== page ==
To remove a class style from text, select the text and then, from the Property inspector, choose None from the Class menu (HTML mode) or <Remove Class> from the Targeted Rule menu (CSS mode). To remove a class style from another object (like an image), select the object, and then, from the Property inspector’s Class menu, choose None. You can also choose Format→CSS Styles→None to remove a style from any selection (even non-text elements like images or tables).
If you applied a class style to a selection of text, you don’t have to select all the text to remove the style. Just click anywhere inside it, and then select None from the Property inspector’s Class menu or <Remove Class> from the Targeted Rule menu. Dreamweaver is smart enough to realize that you want to remove the style applied to the text. (If you applied the style to a tag, then Dreamweaver removes the Class property. If you applied the style using the <span> tag, Dreamweaver removes the <span> tag.)
You can’t, however, remove tag styles from HTML tags. For example, suppose you redefined the <h2> tag using the steps outlined on Creating Styles. If your page has three Heading 2 (<h2>) paragraphs, and you want the third heading to have a different style from the other two, you can’t simply “remove” the <h2> style from the third heading. You need to create a new class style with all the formatting options you want for that heading, and then apply it directly to this particular <h2> tag. (By the magic of CSS, the class formatting options override any existing tag style options—see The Cascade for more on this sleight of hand.)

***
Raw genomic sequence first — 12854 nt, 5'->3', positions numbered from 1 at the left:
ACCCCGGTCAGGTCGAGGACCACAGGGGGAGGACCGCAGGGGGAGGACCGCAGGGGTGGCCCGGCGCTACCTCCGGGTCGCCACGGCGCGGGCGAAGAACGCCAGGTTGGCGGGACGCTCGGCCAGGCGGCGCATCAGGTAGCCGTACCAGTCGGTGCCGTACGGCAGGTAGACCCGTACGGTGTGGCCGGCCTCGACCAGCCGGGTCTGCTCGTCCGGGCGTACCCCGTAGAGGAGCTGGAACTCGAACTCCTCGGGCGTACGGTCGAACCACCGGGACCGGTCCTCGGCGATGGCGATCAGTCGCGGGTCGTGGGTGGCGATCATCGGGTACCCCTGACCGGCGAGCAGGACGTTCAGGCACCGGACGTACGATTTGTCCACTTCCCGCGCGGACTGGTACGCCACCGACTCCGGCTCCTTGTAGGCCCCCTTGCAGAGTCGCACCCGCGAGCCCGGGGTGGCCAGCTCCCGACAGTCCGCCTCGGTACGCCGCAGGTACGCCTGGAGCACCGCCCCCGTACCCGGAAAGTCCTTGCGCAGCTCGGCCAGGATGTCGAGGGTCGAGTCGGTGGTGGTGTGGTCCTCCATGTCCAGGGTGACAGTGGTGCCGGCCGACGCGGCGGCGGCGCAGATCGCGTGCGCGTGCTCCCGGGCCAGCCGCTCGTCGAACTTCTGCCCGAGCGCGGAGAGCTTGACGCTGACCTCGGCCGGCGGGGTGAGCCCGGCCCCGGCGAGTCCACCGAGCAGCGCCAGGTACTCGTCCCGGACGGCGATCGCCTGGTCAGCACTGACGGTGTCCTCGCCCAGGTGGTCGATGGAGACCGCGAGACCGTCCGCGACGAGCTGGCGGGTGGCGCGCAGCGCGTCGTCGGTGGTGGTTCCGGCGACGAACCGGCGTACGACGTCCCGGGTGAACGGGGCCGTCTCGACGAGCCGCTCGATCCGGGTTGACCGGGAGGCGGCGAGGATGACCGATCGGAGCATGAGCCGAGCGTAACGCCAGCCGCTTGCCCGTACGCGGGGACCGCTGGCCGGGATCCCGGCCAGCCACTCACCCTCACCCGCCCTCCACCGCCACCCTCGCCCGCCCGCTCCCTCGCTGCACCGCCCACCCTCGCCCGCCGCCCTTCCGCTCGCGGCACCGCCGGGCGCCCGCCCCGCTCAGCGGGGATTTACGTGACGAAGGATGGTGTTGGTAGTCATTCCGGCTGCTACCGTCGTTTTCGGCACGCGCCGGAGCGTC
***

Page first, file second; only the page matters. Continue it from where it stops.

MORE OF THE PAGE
To apply an ID to text, just select the text, and use the ID menu in the HTML mode of the Property inspector (see Figure 4-5, top). Since you can apply each ID name only once per page, the menu lists only unassigned IDs—IDs that exist in your style sheet but that you haven’t applied to a tag on the current page.
For non-text elements, select the element, and then, in the Property inspector, type the ID name into the ID field. (For some elements, the ID field is unlabeled, but you can always find it on the far left of the Property inspector.)
You can also use the Tag selector as outlined in Figure 4-6. Just use the Set ID menu in the contextual menu that appears when you right-click (Ctrl-click) the tag.
The Tag selector tells you whether you applied an ID to a tag by including the # symbol with the ID name. In Figure 4-6, for example, body#catalog indicates that the <body> tag has an ID named “catalog” applied to it.
Whenever you apply an ID to a tag, Dreamweaver adds a bit of HTML code to your page. For instance, an ID style named #copyright applied to a paragraph looks like this in the HTML: <p id=“copyright”> (this is just like the “class” property that’s added when you use class styles, as described on Applying a Class Style).
To remove an ID from a text element, select the text, and then, from the Property inspector’s ID menu, select None. For non-text elements, select the element, and then, in the Property inspector’s ID field, delete the ID name.
Whenever you create an external style sheet while adding a style to a web page, Dreamweaver automatically links it to the current document. To use its styles in a different web page, you must attach it to the page.